Assessing air quality from construction projects

15th February 2012

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  • Construction ,
  • Guidance ,
  • Prevention & Control ,
  • Air



Environ's Claire Holman outlines new guidance from the Institute of Air Quality Management (IAQM) to aid impacts assessments in construction

In December 2011, the IAQM published new guidance to assist in the assessment of air quality during the construction of new developments. The publication, entitled Guidance on the assessment of the Impacts of Construction on Air Quality and the Determination of their Significance, was published following a review of 10 leading consultancies’ assessment methods which uncovered widely differing approaches.

Researchers have found evidence that major construction sites increase the number of days when concentrations of airborne particles known as PM10 exceed the national air quality objective value, as well as increasing long-term average concentrations.

With epidemiological research showing there is no threshold below which there is a safe concentration of PM10, these increases are likely to be associated with adverse effects on human health, further emphasising the importance of getting assessments right. Construction dust can also cause a loss of amenity and complaints due to the soiling of surfaces.

Both PM10 and dust emissions can occur during the preparation of the land (demolition and earthworks, for example) and construction. The impacts can vary substantially from day to day depending on the level of activity, the specific operations being undertaken, the weather conditions and the mitigation measures being applied.

A large proportion of the emissions results from vehicles moving over temporary roads and open ground. If mud is allowed to get onto public highways, dust emissions can occur at some distance from the originating site, a phenomena known as track-out.

The scientific evidence on the distance over which impacts may occur is limited. Extensive monitoring of PM10 concentrations around construction sites has occurred since best practice guidance was first published by the Greater London Authority (GLA) in 2006, however, the data is collected on a site-by-site basis, by developers who have no direct interest in funding an analysis of the data and publishing the findings.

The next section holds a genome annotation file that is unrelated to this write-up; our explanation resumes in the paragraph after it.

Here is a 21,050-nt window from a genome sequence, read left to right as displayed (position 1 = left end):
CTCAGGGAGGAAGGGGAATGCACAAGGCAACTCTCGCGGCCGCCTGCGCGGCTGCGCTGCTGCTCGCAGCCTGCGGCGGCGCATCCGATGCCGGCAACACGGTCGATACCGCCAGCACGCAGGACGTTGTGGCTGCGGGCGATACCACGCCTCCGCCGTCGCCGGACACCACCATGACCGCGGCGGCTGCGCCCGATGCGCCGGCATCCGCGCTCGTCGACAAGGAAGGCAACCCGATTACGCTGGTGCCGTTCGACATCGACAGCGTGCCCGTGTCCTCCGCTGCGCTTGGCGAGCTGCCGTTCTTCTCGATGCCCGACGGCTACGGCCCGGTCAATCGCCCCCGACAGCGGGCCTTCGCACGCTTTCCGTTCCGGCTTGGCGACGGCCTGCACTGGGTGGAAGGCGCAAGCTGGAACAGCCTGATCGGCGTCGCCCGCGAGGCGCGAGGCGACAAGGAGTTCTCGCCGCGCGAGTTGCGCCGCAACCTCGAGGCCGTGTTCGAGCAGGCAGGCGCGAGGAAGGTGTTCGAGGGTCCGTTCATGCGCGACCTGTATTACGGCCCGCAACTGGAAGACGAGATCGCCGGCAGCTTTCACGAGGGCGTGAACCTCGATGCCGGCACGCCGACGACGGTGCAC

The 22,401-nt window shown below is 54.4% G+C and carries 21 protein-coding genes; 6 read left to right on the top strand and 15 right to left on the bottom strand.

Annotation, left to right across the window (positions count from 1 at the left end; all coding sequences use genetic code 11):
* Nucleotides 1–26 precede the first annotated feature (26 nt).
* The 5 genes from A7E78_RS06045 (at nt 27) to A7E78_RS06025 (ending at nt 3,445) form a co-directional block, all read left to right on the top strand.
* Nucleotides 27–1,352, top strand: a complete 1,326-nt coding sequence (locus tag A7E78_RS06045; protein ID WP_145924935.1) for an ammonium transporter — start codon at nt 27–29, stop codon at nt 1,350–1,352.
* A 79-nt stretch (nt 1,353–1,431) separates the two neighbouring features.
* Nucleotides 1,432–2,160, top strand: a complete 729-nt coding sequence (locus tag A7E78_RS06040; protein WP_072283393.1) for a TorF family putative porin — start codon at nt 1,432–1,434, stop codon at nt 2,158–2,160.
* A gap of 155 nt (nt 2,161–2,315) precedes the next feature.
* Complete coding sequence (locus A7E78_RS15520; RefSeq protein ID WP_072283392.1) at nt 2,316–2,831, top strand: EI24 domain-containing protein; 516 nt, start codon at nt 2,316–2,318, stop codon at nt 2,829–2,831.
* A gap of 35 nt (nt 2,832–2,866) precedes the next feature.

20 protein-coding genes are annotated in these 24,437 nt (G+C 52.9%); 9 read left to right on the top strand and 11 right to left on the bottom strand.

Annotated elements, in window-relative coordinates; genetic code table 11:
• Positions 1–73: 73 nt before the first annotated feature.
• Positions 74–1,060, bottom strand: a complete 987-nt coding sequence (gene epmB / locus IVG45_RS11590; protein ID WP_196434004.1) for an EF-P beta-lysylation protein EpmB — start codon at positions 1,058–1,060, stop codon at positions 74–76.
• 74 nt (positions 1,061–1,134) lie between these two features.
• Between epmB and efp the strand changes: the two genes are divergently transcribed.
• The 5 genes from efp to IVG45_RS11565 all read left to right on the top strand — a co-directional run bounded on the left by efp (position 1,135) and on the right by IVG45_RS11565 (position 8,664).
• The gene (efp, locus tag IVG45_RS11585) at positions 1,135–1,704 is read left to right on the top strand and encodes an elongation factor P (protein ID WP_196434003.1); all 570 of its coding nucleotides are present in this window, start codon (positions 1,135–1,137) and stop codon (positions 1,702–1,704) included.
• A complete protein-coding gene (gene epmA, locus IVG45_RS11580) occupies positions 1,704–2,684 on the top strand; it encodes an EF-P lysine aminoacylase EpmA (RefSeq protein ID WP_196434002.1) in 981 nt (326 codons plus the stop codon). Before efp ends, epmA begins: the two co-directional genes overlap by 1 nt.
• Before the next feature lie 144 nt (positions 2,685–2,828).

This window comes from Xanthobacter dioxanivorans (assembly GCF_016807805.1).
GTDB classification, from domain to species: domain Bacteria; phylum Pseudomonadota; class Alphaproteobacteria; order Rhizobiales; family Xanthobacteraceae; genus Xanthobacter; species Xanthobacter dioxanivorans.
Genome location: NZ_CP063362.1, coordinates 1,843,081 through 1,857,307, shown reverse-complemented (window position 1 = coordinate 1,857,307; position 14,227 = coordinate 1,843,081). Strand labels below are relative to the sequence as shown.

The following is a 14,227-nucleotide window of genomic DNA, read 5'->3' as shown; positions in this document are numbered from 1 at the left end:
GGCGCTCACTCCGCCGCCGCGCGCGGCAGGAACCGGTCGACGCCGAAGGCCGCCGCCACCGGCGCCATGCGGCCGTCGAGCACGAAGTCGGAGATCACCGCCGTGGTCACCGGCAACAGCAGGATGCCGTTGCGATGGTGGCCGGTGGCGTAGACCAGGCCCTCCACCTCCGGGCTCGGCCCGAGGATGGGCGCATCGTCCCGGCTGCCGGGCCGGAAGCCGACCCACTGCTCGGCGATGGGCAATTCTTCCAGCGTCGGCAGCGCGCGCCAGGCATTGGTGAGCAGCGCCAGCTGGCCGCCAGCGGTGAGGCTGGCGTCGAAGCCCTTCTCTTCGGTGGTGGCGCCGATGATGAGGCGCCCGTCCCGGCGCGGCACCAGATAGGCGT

Probably the best evidence available is in an unpublished BRE study for the GLA commissioned to inform the development of its guidance. It suggested that the impacts on PM10 concentrations from a major construction site with good mitigation occur over a distance of less than 150metres, but due to the locations of its monitoring sites, more precise information is not available.

The IAQM review of consultants’ approach to air-quality assessments found that:

  • the distances used varied from 100m to 250m from the site boundary, depending on whether mitigation was assumed or not;
  • few considered the effects of construction on PM10 concentrations despite the known health effects or the impacts of mud tracking-out from sites;
  • several referred to the GLA guidance when assessing sites outside the capital, despite the fact that it doesn’t provide an assessment methodology; and
  • other consultants referred to the example of dust sensitive receptors in Mineral Planning Statement 2, but this is based on work more than 20-years-old and it is not universally accepted. For example, it considers residential areas as medium sensitivity to dust emissions, whereas many air quality practitioners would consider them to be highly sensitive.

As a result of these findings, an IAQM working group spent a year developing new guidance on assessing air-quality impacts from construction sites, working closely with the GLA, which is currently revising its best practice guidance.

The new IAQM guidance is aimed at proving developers, their consultants and environmental health officers with a consistent framework for carrying out air-quality impact assessments.

The effects of a construction site on air quality depend to a large extent on the mitigation measures adopted, and therefore the guidance emphasises the need to identify the risk of effects, in order to then identify the appropriate mitigation.

The guidance defines the development site or, if it is a large site, the development phase, as negligible, low, medium or high-risk, based on the potential for PM10 and dust to be released and the distance to the nearest receptor.

For the assessment and associated mitigation, the guidance divides activities that may take place on a construction site into four general dust generating activities:

  • demolition;
  • earthworks;
  • construction; and
  • track-out.

Once mitigation has been specified the guidance requires the overall risk of effects and their significance to be identified based on the sensitivity of the surrounding area. For example, a site surrounded by high-rise housing in a city centre is likely to be far more sensitive to the air-quality impacts of a construction site than a suburban site with a few houses several hundred meters away.

Lastly, the guidance does not just take account of the potential effects on people, it also considers the direct effects of dust deposition on sensitive ecological receptors.

The guidance (available for download from the IAQM website) is primarily for use in the UK, however it may be applied elsewhere as long as careful consideration is given to its applicability in different climates and where working practices on construction sites may differ significantly.

This article was written as a contribution to the EIA Quality Mark’s commitment to improving EIA practice.

Dr Claire Holman is a principal consultant at ENVIRON and a commissioner for the Commission for a Sustainable London 2012. For further information or to feedback on the guidance contact Dr Holman at [email protected]


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